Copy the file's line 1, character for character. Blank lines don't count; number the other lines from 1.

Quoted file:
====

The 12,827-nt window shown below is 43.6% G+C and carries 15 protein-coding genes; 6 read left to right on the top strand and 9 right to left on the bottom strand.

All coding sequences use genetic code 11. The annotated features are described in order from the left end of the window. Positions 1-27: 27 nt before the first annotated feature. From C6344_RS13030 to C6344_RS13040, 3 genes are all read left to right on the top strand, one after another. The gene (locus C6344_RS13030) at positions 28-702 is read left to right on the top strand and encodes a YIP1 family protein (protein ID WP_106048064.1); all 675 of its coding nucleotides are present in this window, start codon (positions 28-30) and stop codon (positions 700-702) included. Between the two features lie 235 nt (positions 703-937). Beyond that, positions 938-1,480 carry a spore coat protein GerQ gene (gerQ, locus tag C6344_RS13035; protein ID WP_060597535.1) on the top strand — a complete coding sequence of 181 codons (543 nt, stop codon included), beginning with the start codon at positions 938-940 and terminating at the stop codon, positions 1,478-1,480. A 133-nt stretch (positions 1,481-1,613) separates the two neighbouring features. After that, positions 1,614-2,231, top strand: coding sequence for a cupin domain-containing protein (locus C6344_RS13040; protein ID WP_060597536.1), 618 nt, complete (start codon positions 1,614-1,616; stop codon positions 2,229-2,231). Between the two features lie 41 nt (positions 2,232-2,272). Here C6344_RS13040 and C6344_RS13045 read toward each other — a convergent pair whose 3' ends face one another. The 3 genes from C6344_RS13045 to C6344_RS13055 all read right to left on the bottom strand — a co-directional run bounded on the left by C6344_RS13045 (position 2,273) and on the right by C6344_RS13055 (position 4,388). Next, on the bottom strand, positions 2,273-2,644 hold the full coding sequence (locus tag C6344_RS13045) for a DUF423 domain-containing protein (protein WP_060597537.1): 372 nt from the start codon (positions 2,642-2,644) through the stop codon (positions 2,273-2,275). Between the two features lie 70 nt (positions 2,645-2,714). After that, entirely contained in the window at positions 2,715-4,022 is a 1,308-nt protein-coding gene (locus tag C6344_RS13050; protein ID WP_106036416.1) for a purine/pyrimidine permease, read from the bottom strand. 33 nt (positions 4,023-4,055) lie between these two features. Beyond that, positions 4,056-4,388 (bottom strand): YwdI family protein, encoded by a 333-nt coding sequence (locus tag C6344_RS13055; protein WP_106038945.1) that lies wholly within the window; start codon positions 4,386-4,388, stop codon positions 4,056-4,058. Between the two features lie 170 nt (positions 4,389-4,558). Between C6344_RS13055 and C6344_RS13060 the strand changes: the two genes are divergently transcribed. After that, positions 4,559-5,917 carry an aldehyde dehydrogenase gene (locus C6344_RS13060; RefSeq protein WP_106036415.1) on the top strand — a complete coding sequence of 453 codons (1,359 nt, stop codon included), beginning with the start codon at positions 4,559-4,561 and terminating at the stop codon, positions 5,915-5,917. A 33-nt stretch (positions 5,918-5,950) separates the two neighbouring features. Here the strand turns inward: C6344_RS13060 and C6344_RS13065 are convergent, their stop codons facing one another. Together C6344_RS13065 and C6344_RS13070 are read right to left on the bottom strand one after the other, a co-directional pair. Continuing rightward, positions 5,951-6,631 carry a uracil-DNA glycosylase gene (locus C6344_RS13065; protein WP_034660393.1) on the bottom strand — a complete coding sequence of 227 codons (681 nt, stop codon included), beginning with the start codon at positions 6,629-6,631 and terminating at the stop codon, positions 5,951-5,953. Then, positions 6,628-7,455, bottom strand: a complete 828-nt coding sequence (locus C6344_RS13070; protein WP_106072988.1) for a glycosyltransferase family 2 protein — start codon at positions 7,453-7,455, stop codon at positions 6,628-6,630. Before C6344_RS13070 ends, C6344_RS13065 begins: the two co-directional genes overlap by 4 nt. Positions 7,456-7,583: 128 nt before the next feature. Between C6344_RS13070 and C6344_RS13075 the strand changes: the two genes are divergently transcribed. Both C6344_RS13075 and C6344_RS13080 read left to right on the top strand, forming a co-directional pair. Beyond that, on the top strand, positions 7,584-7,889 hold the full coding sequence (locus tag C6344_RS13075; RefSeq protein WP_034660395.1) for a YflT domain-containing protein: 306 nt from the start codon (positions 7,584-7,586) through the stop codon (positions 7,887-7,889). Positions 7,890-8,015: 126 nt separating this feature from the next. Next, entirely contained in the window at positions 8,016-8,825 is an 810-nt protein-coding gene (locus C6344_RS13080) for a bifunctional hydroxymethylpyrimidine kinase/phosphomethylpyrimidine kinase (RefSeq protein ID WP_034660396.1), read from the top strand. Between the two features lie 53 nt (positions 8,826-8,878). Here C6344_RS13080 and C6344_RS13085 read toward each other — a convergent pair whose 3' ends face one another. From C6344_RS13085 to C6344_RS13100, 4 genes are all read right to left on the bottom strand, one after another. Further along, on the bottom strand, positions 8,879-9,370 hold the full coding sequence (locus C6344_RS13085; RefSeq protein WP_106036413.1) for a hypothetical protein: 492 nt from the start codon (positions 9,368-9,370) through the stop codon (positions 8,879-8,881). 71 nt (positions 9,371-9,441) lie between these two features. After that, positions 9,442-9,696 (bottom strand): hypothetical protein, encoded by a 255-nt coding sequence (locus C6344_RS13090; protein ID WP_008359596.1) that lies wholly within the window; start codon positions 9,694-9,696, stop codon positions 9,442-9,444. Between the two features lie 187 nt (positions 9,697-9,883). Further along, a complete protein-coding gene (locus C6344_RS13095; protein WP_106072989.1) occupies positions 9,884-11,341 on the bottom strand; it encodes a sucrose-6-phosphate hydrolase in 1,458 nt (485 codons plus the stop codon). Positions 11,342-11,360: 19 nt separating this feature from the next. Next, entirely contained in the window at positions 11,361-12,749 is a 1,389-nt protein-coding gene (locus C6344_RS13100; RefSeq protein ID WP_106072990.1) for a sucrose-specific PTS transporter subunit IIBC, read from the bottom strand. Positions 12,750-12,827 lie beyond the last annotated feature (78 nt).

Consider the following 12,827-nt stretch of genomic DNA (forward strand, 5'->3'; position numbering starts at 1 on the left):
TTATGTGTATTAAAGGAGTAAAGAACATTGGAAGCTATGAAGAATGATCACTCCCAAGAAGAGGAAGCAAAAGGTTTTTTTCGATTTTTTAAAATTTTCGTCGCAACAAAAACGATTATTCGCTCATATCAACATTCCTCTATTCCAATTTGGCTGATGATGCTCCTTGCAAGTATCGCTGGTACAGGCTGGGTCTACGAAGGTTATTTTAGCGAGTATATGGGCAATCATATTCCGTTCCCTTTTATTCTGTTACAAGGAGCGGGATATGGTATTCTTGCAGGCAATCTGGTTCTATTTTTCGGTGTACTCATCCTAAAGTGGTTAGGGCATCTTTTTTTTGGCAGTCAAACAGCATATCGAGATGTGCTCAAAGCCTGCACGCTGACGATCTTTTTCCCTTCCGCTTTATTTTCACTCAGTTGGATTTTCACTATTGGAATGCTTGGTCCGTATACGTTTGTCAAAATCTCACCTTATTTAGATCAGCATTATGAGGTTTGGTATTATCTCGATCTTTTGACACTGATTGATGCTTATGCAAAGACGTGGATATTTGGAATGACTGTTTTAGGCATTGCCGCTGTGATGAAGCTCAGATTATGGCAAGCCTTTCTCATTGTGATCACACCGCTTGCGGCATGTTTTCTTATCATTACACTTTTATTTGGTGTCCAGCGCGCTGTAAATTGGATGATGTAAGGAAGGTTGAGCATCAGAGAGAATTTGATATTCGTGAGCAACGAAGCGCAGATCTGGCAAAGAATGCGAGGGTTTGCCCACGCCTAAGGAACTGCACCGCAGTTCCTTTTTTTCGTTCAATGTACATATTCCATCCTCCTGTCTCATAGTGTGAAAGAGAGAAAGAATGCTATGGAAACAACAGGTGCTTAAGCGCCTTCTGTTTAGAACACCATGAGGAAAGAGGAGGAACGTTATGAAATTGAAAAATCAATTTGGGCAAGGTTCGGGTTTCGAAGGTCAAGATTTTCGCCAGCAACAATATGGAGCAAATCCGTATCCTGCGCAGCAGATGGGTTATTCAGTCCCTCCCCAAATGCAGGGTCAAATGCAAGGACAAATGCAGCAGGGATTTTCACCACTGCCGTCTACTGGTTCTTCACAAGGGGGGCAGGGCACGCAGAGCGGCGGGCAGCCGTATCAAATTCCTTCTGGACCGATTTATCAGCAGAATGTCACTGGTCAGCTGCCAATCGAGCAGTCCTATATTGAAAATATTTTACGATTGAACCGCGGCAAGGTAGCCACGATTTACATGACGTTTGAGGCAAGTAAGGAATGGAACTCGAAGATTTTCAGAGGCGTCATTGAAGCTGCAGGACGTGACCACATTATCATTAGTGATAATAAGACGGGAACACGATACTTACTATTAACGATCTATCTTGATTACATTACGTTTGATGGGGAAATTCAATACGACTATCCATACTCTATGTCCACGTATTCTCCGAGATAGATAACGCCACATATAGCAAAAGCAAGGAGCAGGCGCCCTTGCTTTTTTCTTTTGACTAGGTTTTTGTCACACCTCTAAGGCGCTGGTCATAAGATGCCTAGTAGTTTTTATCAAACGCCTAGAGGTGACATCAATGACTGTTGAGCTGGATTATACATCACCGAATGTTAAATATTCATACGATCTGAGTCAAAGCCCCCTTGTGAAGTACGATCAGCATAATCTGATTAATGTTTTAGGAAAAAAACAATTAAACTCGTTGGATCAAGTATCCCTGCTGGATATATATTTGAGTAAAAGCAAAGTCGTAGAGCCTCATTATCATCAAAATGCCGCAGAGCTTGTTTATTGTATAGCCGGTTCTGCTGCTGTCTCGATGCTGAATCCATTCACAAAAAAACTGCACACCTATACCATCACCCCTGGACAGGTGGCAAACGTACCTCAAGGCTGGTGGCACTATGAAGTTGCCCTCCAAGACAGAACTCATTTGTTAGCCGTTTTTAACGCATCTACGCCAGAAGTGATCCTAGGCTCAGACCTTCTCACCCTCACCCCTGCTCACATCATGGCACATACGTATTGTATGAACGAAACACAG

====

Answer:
The 12,827-nt window shown below is 43.6% G+C and carries 15 protein-coding genes; 6 read left to right on the top strand and 9 right to left on the bottom strand.